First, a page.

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Looking into making a corrugating tool for HO

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  • Looking into making a corrugating tool for HO

    For a while now I've been thinking of building a corrugating roller. This idea came about over several years ago when a modeler posted a design in another forum. I exchanged e-mails with him on building one but never pursued the issue any further until recently when I started building the rock-crusher building. After having put together the top of the building made from board-n-batten siding I was quite unsatisfied with what it looked like. I think corrugated siding would look a lot better.

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    Ya I know I could go out and buy the product, but what fun would that be? So I've been tossing around how I could make one using my CNC mill with indexing head. It would be easy to do with the mill. Now I'm not quite sure how HO corrugated siding should look like. I have several samples from Campbell's, some real heavy stuff from the old Syudam kits and some from another unknown manufacturer. It's kind of hard to come up with what is needed.

    Louis to the recue. He posted a picture of something I think I can work with.

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    Here' the thing though. I want to motorize it so you can take sized precut strips and just drop them in. The thing is they have to go in square to the rollers. So some form of guidance will be needed. So this gives me something to think about while working on the basement redo painting the walls as soon as I get them all up. Lets see what I can come up with. I guess I'm going to have to get my Fusion 3D design foo working.

    Looking at the picture I'm wondering if driving only one roller would work or if both rollers would need to be driven with some outside gearing.

    Bernd
    New York, Vermont & Northern Rwy. - Route of the Black Diamonds

  • #2
    I was just looking at a ribbed toothpaste roller on line just the other day. It uses the simple Armstrong method. No need to overcomplicate a simple process just because it's possible to overcomplicate it with imagineering.

    Look up "toothpaste tube squeezer"

    Just a humble man's opinion.

    ( Obviously not mine, because I'm not particularly humble )
    Last edited by David_J_Buchholz; 6 days ago.

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    • #3
      Bernd, thanks for the plug for the idea. While we are discussing this tool, I believe that only one roller would need to be motorized, where they work like gears, and would turn each other, you would only have to turn one by motor like if you turned it by hand with the wingnut.

      David, I'm sold on that idea. I'm going to look into it and see if the corrugations are close to HO scale. I don't need no motor for how many I'd need at a time. Thanks for sharing this.

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      Last edited by desertdrover; 6 days ago.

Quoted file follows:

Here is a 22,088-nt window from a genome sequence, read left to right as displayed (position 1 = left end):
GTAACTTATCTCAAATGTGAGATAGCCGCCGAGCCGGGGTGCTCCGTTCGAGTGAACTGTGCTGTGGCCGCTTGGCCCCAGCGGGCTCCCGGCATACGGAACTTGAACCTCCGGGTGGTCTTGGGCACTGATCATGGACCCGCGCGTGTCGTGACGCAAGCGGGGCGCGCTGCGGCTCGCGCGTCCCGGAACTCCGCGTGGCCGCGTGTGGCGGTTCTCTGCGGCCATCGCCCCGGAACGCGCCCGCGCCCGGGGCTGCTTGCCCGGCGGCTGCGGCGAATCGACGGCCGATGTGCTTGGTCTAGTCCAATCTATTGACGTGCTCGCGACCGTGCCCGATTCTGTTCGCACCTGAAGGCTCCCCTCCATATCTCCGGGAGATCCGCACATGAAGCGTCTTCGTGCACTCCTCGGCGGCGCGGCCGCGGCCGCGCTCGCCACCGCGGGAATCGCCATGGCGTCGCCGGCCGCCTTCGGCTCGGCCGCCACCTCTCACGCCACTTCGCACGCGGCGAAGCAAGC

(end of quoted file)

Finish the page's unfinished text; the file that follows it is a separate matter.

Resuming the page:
Louis
      Pacific Northwest Logging in the East Coast

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      • #4
        Yup that's the tool. Wouldn't surprise me if there are variation in the rib spacing. The one I have at home is very course. Might work for O gauge, which unfortunately, I don't work in. Need one with finer spacing than what I have for HO work.

        Wonder if drawing between two hair combs would work. The problem is at our age, many of us don't have need for combs any more.
        Last edited by David_J_Buchholz; 6 days ago.

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        • #5
          I think that something similar to the tooth paste squeezer would work manually. My question is how many of the sheets are going to go in a bit crooked. And speaking of sheets, about what size is standard. I'm going have to do a bit of investigation as to the sizes. I know they come in a least 16 foot lengths. My Dad and I installed some on his workshop and garage. I think they were close to 3 feet wide. I'm sure you can order any size you want.

          Time to do some contemplation on his subject.

          Bernd
          New York, Vermont & Northern Rwy. - Route of the Black Diamonds

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          • #6
            I saw an ad (in German) for someone who was making corrugated machines from 3D printed dies, etc.

            dave
            Modeling 1890s (because the voices in my head told me to)

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            • #7
              Originally posted by deemery View Post
              I saw an ad (in German) for someone who was making corrugated machines from 3D printed dies, etc.

              dave
              My question would be how long will they last. Not that it's a bad idea. I would think the aluminum would wear out the resin quite fast. Then you still have to build a frame to hold the ies in or is the whole machine 3D printed?

              I've looked on U-tube to see how the 1:1 stuff is made. Pretty interesting.

              Bernd
              New York, Vermont & Northern Rwy. - Route of the Black Diamonds

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              • #8
                Here's a Downloadable file. Wondering if is scalable to get the distance between ribs that is desired. The center three pictures

                https://stlbase.com/browse/toothpaste+tube+squeezer/2/

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                • #9